Engineers Map Volcanic Lightning

Lightning sensors could lead to better eruption warnings

3 min read

This story was updated on 31 March 2009.

Volcanic eruptions are often accompanied by spectacular bursts of lightning—Krakatoa, Mount St. Helens, and Vesuvius have provided some relatively recent examples—and yet these breathtaking bolts are not well understood. Obtaining insight into volcanic lightning, besides being of considerable scientific interest, could make it possible to get earlier warnings of eruptions and might even yield clues to the origins of life. With those ends in mind, electrical engineers at the New Mexico Institute of Mining and Technology, in Socorro, have installed compact sensing stations of their own design at Mount Redoubt in Alaska.

Ronald Thomas, professor of electrical engineering at the institute, and his colleagues plan to map the lightning from that volcano’s eruption in three dimensions, hoping to illuminate what causes electrification during some eruptions and how volcanic lightning compares with thunderstorm lightning, which itself is not fully understood.

The sensors, boxed in modified picnic coolers, record the time and magnitude of the radio-frequency impulses that lightning creates. Correlating the time that the waves hit each receiver, the researchers triangulate the position of the radiation source in the sky to within 12 meters. They can then reconstruct the charge structure inside storm clouds, helping them understand what causes lightning and when and how it touches the ground.

To study volcanic lightning, the researchers pack the sensors—along with 160 gigabytes of memory, worth three months of recording time—into 20â¿¿kilogram boxes. Then the researchers must get the sensors to the right place at the right time. On the first two occasions they tried this, they didn’t quite make it in time to get all the data they wanted.

During the January 2006 eruption of Alaska’s Mount Augustine, the team arrived after the eruption had started and were able to set up only two sensors. The data was not enough to generate three-dimensional images, but it revealed a new type of lightning. Until then, lightning in volcano plumes was known to resemble thunderstorm lightning—highly branched flashes that last about half a second. But at Mount Augustine the researchers also found continuous, explosive sparks that lasted only a few milliseconds, which appeared at the mouth of the volcano just when it started erupting. This indicated that the eruption itself, not just the ejected ash and rock, had created a large amount of charge. Thomas is not sure how the charge is generated, something he hopes the Redoubt experiment will reveal.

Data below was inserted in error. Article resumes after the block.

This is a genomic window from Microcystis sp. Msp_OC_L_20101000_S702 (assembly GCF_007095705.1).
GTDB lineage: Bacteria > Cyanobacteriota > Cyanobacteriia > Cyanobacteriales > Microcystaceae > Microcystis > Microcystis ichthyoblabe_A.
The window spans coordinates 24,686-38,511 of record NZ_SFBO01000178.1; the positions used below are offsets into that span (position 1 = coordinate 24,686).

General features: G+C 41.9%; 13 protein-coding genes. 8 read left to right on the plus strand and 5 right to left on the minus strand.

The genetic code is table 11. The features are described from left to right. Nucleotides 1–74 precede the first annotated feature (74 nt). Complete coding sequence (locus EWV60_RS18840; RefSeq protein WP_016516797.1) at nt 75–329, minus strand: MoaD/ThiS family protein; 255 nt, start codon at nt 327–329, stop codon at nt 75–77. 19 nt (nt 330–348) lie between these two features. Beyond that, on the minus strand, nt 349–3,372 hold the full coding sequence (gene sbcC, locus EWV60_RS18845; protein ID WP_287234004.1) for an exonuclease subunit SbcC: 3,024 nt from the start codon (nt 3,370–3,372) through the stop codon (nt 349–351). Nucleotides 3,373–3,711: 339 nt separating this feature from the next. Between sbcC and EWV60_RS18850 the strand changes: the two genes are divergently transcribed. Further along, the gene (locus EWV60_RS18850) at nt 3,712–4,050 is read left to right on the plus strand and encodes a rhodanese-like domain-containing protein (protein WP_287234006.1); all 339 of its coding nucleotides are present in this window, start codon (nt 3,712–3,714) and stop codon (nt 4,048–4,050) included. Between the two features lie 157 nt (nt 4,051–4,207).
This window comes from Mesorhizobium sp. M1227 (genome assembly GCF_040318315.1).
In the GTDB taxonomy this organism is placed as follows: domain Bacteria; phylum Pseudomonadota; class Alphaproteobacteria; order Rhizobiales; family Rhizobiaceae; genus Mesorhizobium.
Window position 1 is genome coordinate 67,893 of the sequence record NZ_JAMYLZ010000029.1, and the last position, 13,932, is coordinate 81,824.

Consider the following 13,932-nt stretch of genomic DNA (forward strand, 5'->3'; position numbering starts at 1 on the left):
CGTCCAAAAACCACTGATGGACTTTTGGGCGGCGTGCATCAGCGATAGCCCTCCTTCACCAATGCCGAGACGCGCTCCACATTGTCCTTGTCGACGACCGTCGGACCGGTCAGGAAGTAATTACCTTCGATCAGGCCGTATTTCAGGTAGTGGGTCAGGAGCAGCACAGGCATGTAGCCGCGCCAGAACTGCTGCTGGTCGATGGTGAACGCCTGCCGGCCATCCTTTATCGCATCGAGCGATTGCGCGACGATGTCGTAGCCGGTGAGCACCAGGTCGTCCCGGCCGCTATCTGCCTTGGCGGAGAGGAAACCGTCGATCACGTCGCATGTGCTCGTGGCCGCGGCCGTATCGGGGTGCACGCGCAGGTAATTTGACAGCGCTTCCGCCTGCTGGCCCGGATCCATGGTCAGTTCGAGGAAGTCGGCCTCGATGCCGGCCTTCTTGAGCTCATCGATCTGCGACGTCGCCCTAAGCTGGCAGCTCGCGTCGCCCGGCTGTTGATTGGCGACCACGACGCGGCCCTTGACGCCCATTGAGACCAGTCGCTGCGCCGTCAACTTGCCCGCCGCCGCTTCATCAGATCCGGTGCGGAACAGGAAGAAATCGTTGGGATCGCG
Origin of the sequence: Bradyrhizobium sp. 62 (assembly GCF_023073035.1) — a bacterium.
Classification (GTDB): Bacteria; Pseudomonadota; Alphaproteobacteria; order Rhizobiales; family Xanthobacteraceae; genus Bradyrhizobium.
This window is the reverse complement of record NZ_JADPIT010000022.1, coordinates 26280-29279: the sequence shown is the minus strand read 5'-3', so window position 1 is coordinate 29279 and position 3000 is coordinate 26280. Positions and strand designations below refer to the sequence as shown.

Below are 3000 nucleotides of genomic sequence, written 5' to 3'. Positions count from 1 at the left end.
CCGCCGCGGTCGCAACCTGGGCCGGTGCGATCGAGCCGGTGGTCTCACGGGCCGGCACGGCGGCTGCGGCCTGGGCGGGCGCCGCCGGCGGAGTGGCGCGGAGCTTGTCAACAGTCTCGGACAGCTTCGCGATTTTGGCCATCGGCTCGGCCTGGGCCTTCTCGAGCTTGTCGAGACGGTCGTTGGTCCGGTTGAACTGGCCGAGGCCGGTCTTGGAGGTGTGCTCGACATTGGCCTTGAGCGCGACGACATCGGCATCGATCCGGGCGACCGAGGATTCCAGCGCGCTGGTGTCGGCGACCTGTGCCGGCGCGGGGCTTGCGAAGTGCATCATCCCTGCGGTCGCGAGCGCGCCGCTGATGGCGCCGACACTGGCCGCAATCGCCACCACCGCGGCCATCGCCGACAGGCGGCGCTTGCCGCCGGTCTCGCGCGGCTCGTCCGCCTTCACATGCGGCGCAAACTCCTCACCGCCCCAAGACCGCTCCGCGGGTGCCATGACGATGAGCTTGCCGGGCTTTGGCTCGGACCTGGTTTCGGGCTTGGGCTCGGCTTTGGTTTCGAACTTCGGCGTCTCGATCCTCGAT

When the Chaitén volcano erupted in Chile in May 2008, Thomas’s team also arrived later than was ideal, but this time they were able to get four sensors in place, giving them their first 3-D maps. Preliminary analysis showed horizontal lightning up to 8 kilometers long.

At Redoubt, which began erupting on 26 March, they had a head start and for the first time recorded data right at the first eruption. Thomas’s hopes are high: ”We’ll get a lot better estimate of what’s going on inside the volcanic cloud.”

In the kind of storm clouds that generate conventional lightning, ice particles and soft hail collide, building up positive and negative charges, respectively. They separate into layers, and the charge builds up until the electric field is high enough to trigger lightning. The conventional wisdom has been that in volcanic eruptions, charged ash and rock debris produce lightning by analogous processes. From what Thomas and his team have already learned, volcanic lightning might be more complex than that.

If they are successful in developing a mapping system, it could provide useful warning that an eruption has actually begun. ”Just because a volcano is rumbling and making lots of seismic noise, you can’t tell whether it erupted,” Thomas says. Tamsin Mather, a volcano researcher at the University of Oxford, in England, adds that the sensors could be a handy warning system especially for ”remote volcanoes in Alaska or Kamchatka that don’t have people watching them all the time but have plenty of planes that fly in the vicinity.” Airplanes have unknowingly flown into ash, which has sometimes choked their engines.

Volcanic lightning could also yield clues about Earth’s geological past, Mather says. And it could answer questions about the beginning of life on our planet. Scientists suspect that volcanoes on a primeval, sweltering Earth could have been the cradle of life. They had the right ingredients: water, hydrogen, ammonia, and methane. Lightning would have been the essential spark that converted these molecules into amino acids, the building blocks of protein.

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